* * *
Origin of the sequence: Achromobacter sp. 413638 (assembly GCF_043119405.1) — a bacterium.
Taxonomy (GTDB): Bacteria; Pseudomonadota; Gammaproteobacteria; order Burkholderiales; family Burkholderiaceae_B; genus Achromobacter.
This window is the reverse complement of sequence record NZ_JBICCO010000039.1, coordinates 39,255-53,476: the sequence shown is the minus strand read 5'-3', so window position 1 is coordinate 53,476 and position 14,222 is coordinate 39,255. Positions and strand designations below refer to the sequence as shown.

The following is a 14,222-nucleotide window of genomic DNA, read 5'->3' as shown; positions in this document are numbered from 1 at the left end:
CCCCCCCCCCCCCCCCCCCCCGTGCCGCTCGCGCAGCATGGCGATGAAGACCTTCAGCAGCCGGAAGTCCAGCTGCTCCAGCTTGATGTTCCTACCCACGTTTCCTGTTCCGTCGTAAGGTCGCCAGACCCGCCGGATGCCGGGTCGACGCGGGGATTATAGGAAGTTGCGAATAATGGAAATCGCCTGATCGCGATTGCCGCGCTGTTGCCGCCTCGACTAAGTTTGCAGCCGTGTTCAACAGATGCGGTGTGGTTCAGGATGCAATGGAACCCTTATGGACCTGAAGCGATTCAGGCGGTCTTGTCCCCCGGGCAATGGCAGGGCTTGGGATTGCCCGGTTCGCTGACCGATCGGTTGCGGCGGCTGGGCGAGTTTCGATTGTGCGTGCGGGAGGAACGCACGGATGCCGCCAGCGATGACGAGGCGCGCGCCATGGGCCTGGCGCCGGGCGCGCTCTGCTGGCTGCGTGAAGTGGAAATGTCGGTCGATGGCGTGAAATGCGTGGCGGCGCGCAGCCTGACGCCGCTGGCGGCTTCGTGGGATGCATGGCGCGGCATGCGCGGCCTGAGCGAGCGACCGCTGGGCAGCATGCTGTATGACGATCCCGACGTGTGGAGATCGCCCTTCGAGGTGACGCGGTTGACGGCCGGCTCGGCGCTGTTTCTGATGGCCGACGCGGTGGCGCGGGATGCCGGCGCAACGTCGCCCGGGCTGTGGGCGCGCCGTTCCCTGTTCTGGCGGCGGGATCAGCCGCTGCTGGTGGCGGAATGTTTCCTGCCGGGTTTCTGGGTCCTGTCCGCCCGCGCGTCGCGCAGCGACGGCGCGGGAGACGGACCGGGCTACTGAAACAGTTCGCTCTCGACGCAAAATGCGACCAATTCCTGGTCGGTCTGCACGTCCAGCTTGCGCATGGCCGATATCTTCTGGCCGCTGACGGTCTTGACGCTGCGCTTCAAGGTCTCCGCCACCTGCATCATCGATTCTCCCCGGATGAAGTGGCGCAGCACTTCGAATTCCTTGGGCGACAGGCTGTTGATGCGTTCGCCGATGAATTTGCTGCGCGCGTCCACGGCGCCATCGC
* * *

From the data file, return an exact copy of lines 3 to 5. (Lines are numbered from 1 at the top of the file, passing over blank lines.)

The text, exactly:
This window is the reverse complement of sequence record NZ_JBICCO010000039.1, coordinates 39,255-53,476: the sequence shown is the minus strand read 5'-3', so window position 1 is coordinate 53,476 and position 14,222 is coordinate 39,255. Positions and strand designations below refer to the sequence as shown.

The following is a 14,222-nucleotide window of genomic DNA, read 5'->3' as shown; positions in this document are numbered from 1 at the left end:
CCCCCCCCCCCCCCCCCCCCCGTGCCGCTCGCGCAGCATGGCGATGAAGACCTTCAGCAGCCGGAAGTCCAGCTGCTCCAGCTTGATGTTCCTACCCACGTTTCCTGTTCCGTCGTAAGGTCGCCAGACCCGCCGGATGCCGGGTCGACGCGGGGATTATAGGAAGTTGCGAATAATGGAAATCGCCTGATCGCGATTGCCGCGCTGTTGCCGCCTCGACTAAGTTTGCAGCCGTGTTCAACAGATGCGGTGTGGTTCAGGATGCAATGGAACCCTTATGGACCTGAAGCGATTCAGGCGGTCTTGTCCCCCGGGCAATGGCAGGGCTTGGGATTGCCCGGTTCGCTGACCGATCGGTTGCGGCGGCTGGGCGAGTTTCGATTGTGCGTGCGGGAGGAACGCACGGATGCCGCCAGCGATGACGAGGCGCGCGCCATGGGCCTGGCGCCGGGCGCGCTCTGCTGGCTGCGTGAAGTGGAAATGTCGGTCGATGGCGTGAAATGCGTGGCGGCGCGCAGCCTGACGCCGCTGGCGGCTTCGTGGGATGCATGGCGCGGCATGCGCGGCCTGAGCGAGCGACCGCTGGGCAGCATGCTGTATGACGATCCCGACGTGTGGAGATCGCCCTTCGAGGTGACGCGGTTGACGGCCGGCTCGGCGCTGTTTCTGATGGCCGACGCGGTGGCGCGGGATGCCGGCGCAACGTCGCCCGGGCTGTGGGCGCGCCGTTCCCTGTTCTGGCGGCGGGATCAGCCGCTGCTGGTGGCGGAATGTTTCCTGCCGGGTTTCTGGGTCCTGTCCGCCCGCGCGTCGCGCAGCGACGGCGCGGGAGACGGACCGGGCTACTGAAACAGTTCGCTCTCGACGCAAAATGCGACCAATTCCTGGTCGGTCTGCACGTCCAGCTTGCGCATGGCCGATATCTTCTGGCCGCTGACGGTCTTGACGCTGCGCTTCAAGGTCTCCGCCACCTGCATCATCGATTCTCCCCGGATGAAGTGGCGCAGCACTTCGAATTCCTTGGGCGACAGGCTGTTGATGCGTTCGCCGATGAATTTGCTGCGCGCGTCCACGGCGCCATCGC